In Episode 109 of the CounterVortex podcast, Bill Weinberg explores the under-reported conflict in India’s northeastern state of Nagaland, which has seen a multi-generational pro-independence insurgency. Popular protest is rising there since an army massacre of coal-miners in December. The armed conflict began in 1956, when the Naga National Council declared independence from India in the face of Delhi’s intransigence on recognizing local autonomy, and adopted a constitution emphasizing village self-rule. The traditional Naga territory is divided by the border with Burma, which has complicated their self-determination struggle. With Burma now going over the edge into civil war, there are growing fears that India’s conflicted Northeast could be further enflamed. Listen on SoundCloud or via Patreon.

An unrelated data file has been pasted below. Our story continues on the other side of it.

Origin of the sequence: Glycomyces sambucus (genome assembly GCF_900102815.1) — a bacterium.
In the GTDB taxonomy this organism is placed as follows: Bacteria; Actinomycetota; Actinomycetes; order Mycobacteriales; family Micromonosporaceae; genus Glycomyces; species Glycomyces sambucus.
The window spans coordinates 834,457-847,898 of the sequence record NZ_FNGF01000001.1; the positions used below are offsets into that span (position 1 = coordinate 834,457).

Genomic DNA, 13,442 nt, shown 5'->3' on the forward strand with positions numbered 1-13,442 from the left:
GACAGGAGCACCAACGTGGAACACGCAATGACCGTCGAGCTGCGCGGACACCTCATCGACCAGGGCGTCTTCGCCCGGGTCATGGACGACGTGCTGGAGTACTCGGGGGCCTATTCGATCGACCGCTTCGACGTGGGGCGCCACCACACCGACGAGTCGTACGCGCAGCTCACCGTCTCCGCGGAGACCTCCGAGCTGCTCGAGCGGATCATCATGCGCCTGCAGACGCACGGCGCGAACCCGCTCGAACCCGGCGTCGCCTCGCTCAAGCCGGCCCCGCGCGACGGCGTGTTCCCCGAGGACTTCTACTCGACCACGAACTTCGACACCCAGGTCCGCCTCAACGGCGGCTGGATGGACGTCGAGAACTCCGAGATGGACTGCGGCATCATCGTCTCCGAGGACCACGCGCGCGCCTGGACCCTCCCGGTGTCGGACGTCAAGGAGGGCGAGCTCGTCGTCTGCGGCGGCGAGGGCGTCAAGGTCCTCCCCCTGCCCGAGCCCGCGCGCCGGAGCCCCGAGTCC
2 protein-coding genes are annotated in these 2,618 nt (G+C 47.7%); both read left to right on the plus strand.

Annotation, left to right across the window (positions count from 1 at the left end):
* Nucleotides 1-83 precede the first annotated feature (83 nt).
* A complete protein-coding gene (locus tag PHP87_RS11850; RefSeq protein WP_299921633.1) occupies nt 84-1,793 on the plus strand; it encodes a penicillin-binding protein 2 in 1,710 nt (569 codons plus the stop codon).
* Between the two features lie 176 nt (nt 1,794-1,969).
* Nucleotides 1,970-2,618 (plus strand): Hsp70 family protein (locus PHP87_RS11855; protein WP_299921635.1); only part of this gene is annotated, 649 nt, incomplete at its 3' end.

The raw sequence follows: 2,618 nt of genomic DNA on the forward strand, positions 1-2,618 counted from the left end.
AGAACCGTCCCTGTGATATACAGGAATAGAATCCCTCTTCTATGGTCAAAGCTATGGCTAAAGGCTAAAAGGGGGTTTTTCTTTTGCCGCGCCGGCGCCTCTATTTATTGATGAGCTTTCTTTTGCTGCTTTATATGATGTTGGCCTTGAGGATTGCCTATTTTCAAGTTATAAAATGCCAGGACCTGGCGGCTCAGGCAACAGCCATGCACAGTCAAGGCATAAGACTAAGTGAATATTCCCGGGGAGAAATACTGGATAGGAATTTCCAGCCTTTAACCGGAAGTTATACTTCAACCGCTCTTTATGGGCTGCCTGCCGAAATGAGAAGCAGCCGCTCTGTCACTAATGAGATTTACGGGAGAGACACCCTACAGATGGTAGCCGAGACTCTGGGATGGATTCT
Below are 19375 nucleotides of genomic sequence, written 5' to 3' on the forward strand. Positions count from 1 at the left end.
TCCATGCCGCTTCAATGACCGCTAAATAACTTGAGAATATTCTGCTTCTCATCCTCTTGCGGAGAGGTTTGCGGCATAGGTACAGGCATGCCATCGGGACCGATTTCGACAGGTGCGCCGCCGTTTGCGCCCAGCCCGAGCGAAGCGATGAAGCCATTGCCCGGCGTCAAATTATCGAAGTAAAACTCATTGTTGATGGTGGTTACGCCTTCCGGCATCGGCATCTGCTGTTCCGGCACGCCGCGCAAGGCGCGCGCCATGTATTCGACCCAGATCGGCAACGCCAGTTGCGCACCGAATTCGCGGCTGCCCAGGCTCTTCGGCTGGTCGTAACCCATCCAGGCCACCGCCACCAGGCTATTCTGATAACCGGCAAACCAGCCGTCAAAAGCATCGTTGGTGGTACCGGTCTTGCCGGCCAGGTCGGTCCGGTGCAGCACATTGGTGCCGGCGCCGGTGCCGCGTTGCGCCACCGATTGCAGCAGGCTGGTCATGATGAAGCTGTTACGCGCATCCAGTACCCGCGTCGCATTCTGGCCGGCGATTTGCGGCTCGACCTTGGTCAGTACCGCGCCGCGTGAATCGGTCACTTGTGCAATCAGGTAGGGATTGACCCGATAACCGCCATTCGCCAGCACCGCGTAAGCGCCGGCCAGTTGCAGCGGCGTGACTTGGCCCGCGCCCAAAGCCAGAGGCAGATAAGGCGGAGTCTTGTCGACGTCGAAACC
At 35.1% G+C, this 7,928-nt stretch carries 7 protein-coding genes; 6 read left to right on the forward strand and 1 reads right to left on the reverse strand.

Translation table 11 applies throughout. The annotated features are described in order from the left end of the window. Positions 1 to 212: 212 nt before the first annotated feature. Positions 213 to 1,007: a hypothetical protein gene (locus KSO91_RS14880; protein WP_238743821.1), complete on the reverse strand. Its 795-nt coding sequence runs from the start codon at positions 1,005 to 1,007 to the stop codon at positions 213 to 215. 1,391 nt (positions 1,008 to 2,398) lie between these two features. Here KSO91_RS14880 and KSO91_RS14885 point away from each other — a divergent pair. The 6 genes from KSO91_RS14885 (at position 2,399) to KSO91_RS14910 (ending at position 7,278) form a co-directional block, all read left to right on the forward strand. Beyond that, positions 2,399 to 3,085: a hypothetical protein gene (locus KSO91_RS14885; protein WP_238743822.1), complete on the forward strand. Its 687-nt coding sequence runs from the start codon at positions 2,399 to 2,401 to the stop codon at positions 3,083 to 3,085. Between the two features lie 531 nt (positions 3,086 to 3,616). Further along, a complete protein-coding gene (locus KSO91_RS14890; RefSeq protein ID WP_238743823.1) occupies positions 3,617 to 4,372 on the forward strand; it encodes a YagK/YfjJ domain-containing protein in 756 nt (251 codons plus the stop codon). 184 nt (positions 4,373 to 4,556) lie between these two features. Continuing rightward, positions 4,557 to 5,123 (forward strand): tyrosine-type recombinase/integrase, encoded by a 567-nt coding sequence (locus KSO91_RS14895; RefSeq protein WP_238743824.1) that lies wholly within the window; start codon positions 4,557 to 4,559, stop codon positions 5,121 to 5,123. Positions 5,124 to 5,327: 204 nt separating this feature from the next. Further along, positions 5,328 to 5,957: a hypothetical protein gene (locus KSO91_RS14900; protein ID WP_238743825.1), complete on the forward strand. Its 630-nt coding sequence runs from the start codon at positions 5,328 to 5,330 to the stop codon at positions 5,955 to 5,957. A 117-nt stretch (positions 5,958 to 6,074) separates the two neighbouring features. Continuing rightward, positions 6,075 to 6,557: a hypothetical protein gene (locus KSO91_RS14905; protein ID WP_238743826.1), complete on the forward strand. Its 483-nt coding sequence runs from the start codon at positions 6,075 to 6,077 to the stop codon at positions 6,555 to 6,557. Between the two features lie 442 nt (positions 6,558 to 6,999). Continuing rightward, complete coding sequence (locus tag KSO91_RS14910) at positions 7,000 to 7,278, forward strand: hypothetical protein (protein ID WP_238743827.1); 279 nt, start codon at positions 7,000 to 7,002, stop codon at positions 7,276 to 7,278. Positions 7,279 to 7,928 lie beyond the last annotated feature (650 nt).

Erratum: The abbreviation for the National Socialist Council of Nagaland is of course NSCN (it is incorrectly rendered in the audio).
Production by Chris Rywalt
Photo: Naga Student Union Delhi via My Nagaland